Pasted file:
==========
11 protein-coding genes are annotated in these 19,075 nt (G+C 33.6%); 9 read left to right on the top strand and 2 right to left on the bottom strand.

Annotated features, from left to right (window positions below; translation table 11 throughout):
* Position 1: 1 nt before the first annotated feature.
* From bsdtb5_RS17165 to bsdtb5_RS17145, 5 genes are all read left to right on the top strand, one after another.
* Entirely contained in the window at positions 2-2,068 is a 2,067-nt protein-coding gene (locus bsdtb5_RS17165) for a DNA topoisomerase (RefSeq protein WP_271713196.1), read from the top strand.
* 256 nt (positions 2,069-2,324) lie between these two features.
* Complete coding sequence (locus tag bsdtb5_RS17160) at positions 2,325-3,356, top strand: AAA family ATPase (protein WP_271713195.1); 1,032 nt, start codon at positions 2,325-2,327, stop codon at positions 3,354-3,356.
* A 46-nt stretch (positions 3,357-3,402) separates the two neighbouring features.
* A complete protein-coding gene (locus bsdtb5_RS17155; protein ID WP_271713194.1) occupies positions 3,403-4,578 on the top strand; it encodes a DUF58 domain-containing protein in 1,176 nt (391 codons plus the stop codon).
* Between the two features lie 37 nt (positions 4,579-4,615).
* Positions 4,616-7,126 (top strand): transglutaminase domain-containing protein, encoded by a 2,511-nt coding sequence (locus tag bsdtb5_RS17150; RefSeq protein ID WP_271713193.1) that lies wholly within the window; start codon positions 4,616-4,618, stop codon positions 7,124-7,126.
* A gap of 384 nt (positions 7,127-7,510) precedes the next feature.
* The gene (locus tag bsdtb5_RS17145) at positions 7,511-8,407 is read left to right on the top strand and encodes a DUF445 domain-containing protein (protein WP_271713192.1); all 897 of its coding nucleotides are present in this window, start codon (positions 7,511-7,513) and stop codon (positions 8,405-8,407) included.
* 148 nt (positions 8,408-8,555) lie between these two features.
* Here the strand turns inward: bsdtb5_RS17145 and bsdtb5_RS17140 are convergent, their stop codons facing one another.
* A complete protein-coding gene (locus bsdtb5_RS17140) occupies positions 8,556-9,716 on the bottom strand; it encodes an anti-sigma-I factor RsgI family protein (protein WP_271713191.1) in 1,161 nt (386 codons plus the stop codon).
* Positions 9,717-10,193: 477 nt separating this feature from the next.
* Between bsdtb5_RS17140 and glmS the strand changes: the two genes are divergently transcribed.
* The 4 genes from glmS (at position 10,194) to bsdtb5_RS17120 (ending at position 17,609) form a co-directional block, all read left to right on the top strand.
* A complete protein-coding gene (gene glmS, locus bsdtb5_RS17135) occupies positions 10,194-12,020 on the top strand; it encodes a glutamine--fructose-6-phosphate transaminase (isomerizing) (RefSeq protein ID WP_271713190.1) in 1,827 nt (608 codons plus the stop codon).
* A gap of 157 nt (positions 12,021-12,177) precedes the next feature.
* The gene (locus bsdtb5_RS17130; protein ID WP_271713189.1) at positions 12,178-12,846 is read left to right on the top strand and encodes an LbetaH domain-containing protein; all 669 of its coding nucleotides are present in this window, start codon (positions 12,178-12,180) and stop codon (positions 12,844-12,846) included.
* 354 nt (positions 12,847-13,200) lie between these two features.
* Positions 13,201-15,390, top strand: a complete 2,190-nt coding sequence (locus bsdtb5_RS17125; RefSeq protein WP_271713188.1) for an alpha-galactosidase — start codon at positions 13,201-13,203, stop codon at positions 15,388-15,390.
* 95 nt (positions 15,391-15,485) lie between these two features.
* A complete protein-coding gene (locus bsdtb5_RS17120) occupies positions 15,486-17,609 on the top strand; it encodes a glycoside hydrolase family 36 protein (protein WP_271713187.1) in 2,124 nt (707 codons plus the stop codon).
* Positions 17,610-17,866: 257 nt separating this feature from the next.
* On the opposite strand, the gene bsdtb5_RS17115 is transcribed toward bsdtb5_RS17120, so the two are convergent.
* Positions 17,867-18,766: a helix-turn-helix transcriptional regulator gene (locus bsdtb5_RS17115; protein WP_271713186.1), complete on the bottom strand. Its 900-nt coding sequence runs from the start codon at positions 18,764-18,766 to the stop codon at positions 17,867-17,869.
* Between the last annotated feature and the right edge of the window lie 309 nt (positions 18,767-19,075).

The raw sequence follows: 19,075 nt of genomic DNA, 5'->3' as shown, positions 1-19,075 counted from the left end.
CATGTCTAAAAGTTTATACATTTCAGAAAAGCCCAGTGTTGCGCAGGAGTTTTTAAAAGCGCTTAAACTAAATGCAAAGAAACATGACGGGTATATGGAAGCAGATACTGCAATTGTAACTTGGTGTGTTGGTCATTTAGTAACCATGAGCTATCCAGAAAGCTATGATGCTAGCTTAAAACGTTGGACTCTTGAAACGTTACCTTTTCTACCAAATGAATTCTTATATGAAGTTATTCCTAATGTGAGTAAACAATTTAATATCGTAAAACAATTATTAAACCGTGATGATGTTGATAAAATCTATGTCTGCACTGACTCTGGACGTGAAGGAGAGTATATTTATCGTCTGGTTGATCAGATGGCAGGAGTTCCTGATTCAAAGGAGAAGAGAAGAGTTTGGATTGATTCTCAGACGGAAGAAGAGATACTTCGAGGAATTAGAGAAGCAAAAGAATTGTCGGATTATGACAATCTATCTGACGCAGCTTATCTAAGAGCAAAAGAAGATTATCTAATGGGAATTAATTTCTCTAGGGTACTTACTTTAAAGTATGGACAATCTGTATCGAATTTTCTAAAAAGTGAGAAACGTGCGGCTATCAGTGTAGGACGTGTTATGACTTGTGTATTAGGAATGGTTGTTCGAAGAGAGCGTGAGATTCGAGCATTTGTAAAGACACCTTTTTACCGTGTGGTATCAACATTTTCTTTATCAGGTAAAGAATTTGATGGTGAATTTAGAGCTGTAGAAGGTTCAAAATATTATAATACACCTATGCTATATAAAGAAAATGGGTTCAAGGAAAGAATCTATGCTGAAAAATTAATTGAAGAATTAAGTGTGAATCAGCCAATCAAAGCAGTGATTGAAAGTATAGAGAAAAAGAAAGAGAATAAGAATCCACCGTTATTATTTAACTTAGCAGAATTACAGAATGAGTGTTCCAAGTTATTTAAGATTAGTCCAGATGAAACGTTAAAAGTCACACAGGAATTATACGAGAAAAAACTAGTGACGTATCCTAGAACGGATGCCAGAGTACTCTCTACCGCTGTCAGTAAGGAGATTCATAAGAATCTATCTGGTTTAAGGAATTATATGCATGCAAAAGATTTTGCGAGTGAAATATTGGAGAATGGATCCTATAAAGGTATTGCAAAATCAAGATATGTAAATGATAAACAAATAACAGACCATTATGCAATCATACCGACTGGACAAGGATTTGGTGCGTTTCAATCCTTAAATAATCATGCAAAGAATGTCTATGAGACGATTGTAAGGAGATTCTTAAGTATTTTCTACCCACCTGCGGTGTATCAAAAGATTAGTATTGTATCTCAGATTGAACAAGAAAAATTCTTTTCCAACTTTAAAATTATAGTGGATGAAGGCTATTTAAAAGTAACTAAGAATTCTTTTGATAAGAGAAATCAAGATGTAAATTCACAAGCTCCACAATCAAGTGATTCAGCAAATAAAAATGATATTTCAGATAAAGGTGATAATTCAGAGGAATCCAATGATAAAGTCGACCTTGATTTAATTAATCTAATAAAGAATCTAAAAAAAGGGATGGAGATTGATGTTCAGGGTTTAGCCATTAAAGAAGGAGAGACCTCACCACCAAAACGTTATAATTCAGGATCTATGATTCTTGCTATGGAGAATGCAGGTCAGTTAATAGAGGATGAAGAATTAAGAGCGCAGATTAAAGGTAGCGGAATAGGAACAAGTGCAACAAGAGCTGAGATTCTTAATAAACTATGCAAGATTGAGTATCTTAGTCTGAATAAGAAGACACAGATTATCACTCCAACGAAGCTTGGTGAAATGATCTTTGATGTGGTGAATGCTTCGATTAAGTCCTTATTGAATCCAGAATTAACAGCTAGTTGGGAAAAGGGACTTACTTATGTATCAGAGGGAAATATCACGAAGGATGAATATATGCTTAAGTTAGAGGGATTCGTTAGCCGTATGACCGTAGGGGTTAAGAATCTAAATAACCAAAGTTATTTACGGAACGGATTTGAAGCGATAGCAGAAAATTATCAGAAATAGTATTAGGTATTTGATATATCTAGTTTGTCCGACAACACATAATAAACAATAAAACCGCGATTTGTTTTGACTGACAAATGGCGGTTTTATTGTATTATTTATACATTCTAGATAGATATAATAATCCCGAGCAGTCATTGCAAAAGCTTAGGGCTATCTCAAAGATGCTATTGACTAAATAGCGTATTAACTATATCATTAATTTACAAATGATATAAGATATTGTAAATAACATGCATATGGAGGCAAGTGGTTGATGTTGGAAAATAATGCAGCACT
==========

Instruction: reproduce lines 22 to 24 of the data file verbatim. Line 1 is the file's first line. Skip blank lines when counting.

* The gene (locus bsdtb5_RS17130; protein ID WP_271713189.1) at positions 12,178-12,846 is read left to right on the top strand and encodes an LbetaH domain-containing protein; all 669 of its coding nucleotides are present in this window, start codon (positions 12,178-12,180) and stop codon (positions 12,844-12,846) included.
* 354 nt (positions 12,847-13,200) lie between these two features.
* Positions 13,201-15,390, top strand: a complete 2,190-nt coding sequence (locus bsdtb5_RS17125; RefSeq protein WP_271713188.1) for an alpha-galactosidase — start codon at positions 13,201-13,203, stop codon at positions 15,388-15,390.